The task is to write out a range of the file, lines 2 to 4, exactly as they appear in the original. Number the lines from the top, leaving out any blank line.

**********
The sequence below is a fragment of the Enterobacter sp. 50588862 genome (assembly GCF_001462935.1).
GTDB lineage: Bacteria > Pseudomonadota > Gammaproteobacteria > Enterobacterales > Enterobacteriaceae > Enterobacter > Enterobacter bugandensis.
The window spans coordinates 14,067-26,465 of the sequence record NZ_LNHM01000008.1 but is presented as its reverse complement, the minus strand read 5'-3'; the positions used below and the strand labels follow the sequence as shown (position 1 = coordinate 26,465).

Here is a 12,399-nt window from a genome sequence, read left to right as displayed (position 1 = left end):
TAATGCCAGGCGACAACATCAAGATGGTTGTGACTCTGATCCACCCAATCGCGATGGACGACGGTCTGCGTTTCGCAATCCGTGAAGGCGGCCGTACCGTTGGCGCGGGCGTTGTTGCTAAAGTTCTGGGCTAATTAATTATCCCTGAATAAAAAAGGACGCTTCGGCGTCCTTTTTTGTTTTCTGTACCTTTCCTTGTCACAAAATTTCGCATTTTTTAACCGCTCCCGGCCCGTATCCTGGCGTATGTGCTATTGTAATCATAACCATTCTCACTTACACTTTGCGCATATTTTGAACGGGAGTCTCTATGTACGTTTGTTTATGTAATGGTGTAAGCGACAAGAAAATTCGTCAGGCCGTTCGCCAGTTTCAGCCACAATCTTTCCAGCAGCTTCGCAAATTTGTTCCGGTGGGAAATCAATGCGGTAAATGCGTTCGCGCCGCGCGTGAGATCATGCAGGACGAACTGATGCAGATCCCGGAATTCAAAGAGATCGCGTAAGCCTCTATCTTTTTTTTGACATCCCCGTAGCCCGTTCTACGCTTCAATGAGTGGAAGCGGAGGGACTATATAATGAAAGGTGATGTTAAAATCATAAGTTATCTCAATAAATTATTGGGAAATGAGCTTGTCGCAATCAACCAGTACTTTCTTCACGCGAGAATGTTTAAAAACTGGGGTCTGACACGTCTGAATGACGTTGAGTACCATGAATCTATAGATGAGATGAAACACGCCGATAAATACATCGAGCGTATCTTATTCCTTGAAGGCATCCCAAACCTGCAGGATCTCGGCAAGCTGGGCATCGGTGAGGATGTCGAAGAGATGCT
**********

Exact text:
GTDB lineage: Bacteria > Pseudomonadota > Gammaproteobacteria > Enterobacterales > Enterobacteriaceae > Enterobacter > Enterobacter bugandensis.
The window spans coordinates 14,067-26,465 of the sequence record NZ_LNHM01000008.1 but is presented as its reverse complement, the minus strand read 5'-3'; the positions used below and the strand labels follow the sequence as shown (position 1 = coordinate 26,465).

Here is a 12,399-nt window from a genome sequence, read left to right as displayed (position 1 = left end):